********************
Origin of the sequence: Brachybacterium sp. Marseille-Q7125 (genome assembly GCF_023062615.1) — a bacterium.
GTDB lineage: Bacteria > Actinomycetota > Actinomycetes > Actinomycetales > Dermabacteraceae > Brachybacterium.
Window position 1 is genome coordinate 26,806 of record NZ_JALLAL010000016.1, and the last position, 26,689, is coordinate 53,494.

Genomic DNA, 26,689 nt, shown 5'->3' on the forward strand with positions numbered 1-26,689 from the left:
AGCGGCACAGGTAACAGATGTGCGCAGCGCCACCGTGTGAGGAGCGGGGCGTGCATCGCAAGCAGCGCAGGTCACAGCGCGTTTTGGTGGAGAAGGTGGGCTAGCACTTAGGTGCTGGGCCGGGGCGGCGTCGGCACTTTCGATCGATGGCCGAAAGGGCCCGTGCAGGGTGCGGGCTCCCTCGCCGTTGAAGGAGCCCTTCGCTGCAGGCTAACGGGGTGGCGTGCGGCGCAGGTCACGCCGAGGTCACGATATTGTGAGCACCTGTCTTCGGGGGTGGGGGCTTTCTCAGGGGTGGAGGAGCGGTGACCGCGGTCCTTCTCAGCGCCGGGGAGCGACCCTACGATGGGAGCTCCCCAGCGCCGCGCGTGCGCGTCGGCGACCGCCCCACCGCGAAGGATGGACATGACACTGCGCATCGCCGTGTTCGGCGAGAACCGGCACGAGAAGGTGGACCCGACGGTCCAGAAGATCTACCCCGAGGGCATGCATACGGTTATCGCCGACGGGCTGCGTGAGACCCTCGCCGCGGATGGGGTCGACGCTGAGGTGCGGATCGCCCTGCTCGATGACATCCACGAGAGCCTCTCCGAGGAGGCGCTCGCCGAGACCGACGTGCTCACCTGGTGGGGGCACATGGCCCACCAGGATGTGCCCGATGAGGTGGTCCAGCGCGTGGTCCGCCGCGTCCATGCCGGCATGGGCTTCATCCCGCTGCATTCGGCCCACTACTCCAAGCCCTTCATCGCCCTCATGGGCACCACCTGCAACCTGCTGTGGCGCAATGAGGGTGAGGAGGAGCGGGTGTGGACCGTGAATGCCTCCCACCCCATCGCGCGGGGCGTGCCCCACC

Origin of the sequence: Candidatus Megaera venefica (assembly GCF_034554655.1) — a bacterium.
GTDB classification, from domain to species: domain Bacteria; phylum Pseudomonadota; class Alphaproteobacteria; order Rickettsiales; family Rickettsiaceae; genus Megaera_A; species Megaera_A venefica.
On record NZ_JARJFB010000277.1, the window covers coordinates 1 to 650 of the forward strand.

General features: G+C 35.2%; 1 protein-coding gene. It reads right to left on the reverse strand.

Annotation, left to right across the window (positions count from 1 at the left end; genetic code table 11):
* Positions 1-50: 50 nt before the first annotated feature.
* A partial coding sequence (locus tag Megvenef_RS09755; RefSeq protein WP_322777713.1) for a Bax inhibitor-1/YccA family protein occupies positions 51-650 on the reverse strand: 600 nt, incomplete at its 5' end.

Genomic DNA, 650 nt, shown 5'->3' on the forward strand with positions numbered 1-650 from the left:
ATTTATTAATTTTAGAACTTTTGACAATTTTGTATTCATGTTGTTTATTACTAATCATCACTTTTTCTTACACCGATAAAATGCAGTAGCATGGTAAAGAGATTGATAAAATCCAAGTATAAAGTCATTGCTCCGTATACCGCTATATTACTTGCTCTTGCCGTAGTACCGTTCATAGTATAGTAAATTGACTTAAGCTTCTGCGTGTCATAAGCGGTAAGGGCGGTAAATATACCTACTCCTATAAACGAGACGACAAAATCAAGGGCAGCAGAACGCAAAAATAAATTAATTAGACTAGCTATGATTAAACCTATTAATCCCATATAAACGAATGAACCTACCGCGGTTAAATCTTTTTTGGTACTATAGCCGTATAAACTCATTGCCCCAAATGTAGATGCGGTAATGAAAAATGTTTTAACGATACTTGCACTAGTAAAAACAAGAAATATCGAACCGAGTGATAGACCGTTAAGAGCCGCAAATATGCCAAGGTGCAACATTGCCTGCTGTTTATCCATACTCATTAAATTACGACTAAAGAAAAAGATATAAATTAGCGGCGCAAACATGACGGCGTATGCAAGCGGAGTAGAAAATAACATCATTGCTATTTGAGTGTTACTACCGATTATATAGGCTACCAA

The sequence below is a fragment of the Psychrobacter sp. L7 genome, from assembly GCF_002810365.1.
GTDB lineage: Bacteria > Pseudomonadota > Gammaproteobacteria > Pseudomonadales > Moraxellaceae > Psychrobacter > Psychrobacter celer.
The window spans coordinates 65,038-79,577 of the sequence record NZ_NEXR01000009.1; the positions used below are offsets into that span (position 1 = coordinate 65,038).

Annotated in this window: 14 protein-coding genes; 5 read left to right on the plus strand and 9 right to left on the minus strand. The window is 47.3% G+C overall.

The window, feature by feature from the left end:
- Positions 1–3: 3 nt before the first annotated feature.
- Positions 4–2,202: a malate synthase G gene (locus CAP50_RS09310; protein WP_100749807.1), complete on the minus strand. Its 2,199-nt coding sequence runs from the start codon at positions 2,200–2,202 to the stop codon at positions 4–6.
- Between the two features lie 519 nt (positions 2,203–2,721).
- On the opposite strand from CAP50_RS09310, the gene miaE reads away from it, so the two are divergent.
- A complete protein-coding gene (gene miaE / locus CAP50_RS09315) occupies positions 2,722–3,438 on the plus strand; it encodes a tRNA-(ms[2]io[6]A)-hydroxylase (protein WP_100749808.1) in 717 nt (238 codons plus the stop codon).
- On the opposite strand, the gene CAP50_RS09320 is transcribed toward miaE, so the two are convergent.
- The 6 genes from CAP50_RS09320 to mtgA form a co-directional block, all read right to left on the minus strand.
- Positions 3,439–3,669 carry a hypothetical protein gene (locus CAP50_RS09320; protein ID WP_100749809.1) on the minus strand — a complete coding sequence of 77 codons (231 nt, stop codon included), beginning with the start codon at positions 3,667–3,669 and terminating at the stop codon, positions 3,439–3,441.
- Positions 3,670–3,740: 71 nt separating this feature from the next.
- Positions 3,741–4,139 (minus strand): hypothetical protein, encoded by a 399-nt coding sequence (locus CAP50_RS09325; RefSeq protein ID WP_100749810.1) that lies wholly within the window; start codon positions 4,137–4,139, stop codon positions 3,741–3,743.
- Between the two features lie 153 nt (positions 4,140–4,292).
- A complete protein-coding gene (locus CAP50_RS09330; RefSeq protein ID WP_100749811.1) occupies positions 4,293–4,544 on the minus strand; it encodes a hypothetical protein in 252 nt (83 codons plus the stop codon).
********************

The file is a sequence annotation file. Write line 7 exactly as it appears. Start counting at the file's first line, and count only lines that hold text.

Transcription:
GTDB classification, from domain to species: domain Bacteria; phylum Pseudomonadota; class Alphaproteobacteria; order Rickettsiales; family Rickettsiaceae; genus Megaera_A; species Megaera_A venefica.